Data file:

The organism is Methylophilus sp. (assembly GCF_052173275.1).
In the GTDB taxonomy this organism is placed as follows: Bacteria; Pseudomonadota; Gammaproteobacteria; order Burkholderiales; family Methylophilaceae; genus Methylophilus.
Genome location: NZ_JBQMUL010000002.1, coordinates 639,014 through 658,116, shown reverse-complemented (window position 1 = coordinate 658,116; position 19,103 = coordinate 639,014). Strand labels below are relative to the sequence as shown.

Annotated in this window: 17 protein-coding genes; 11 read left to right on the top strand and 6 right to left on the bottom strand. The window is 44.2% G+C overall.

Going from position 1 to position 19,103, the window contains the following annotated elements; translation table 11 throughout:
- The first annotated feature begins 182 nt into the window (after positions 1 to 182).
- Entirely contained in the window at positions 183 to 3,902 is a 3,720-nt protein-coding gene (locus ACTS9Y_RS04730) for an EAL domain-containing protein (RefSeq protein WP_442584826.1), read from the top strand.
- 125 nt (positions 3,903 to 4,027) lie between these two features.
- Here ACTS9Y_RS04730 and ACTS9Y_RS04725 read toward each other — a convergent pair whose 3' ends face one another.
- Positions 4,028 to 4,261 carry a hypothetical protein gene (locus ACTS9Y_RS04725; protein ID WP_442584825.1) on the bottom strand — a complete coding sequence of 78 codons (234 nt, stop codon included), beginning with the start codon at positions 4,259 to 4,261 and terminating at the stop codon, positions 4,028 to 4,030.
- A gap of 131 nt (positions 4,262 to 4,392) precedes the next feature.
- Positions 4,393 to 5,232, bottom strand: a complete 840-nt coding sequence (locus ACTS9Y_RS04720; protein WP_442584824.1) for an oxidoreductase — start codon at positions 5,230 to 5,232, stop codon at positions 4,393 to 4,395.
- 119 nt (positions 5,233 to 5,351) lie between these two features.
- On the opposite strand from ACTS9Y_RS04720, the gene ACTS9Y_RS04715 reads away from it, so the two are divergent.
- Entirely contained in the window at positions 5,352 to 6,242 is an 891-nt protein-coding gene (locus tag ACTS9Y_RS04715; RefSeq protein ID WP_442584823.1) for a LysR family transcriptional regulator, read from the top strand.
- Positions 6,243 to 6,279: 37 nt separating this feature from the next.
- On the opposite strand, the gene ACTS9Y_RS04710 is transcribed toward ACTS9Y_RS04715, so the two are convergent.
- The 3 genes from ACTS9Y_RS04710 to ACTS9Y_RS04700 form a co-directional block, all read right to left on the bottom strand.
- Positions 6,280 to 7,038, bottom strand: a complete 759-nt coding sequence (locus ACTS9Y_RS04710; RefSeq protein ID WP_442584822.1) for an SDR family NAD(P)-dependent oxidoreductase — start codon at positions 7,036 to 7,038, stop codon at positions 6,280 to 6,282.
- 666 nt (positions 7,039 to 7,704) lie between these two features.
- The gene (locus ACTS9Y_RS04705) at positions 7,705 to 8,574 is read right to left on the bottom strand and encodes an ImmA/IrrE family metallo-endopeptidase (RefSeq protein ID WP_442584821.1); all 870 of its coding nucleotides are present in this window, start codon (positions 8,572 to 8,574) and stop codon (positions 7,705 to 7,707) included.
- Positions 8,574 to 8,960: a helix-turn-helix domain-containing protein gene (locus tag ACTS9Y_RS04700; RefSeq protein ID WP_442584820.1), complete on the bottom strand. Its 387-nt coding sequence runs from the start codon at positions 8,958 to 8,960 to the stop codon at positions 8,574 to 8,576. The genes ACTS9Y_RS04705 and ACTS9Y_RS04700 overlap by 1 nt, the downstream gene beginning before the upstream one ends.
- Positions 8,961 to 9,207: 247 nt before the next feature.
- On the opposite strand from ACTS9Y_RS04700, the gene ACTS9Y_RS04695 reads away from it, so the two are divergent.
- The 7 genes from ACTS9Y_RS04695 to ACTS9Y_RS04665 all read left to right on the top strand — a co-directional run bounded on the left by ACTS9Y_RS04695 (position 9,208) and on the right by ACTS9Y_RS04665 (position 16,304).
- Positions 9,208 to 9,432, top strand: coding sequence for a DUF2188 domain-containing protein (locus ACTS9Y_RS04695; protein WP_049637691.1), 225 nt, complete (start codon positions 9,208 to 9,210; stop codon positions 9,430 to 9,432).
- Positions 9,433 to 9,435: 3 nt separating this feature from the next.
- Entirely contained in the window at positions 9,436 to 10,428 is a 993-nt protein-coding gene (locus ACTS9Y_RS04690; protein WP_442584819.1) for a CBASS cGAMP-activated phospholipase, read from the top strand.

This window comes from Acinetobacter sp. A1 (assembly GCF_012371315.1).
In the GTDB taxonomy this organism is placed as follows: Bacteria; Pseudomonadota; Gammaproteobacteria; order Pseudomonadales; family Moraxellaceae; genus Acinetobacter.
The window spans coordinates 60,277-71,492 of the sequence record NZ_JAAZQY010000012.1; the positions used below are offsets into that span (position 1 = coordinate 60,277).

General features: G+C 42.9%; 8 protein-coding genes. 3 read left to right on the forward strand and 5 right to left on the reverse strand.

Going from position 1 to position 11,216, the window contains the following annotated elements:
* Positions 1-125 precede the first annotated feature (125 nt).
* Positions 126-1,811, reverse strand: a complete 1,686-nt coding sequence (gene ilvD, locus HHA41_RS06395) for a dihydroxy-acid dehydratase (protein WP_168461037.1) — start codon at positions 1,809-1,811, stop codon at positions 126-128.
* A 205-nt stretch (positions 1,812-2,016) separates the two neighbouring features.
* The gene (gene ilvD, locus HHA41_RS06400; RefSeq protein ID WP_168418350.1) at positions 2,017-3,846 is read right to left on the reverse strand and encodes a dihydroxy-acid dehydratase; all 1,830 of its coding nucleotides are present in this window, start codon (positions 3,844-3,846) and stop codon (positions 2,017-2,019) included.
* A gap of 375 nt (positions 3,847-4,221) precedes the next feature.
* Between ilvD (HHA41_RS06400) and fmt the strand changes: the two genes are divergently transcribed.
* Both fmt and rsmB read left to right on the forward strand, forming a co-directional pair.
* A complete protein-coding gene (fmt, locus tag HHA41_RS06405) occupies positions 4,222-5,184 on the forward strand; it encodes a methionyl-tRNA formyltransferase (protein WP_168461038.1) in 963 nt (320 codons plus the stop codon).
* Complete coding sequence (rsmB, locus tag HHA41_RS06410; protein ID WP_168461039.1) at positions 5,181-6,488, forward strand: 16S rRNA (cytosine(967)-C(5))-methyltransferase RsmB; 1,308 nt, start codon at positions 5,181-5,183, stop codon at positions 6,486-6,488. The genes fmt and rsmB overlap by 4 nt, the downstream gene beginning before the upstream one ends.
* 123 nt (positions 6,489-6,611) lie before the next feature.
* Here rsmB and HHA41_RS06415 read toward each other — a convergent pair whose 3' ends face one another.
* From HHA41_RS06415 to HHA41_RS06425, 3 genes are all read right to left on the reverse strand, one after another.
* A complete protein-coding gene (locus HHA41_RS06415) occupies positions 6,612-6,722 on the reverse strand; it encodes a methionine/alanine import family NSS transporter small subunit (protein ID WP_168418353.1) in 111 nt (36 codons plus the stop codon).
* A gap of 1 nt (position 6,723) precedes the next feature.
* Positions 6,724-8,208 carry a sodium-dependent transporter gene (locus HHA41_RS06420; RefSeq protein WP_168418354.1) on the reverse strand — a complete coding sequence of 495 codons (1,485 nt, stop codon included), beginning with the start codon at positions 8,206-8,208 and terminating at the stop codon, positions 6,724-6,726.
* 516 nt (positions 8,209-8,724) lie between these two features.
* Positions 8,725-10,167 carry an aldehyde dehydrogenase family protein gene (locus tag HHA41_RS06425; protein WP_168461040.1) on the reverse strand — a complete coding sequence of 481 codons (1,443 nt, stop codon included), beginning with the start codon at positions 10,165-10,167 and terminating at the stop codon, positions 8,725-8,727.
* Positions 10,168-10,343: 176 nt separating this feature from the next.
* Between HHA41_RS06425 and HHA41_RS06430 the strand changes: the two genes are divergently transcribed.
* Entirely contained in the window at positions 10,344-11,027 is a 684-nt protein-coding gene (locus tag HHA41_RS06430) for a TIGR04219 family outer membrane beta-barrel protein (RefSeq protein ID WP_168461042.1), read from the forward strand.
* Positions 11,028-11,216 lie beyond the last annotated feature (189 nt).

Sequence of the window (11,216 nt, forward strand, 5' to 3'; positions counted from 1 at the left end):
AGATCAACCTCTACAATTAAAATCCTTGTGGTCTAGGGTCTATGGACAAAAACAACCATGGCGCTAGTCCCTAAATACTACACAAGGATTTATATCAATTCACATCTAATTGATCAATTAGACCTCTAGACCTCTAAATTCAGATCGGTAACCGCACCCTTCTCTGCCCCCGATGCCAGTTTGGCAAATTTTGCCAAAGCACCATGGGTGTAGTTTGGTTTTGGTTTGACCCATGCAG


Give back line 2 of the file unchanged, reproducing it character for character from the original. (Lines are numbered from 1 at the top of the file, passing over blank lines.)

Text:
In the GTDB taxonomy this organism is placed as follows: Bacteria; Pseudomonadota; Gammaproteobacteria; order Burkholderiales; family Methylophilaceae; genus Methylophilus.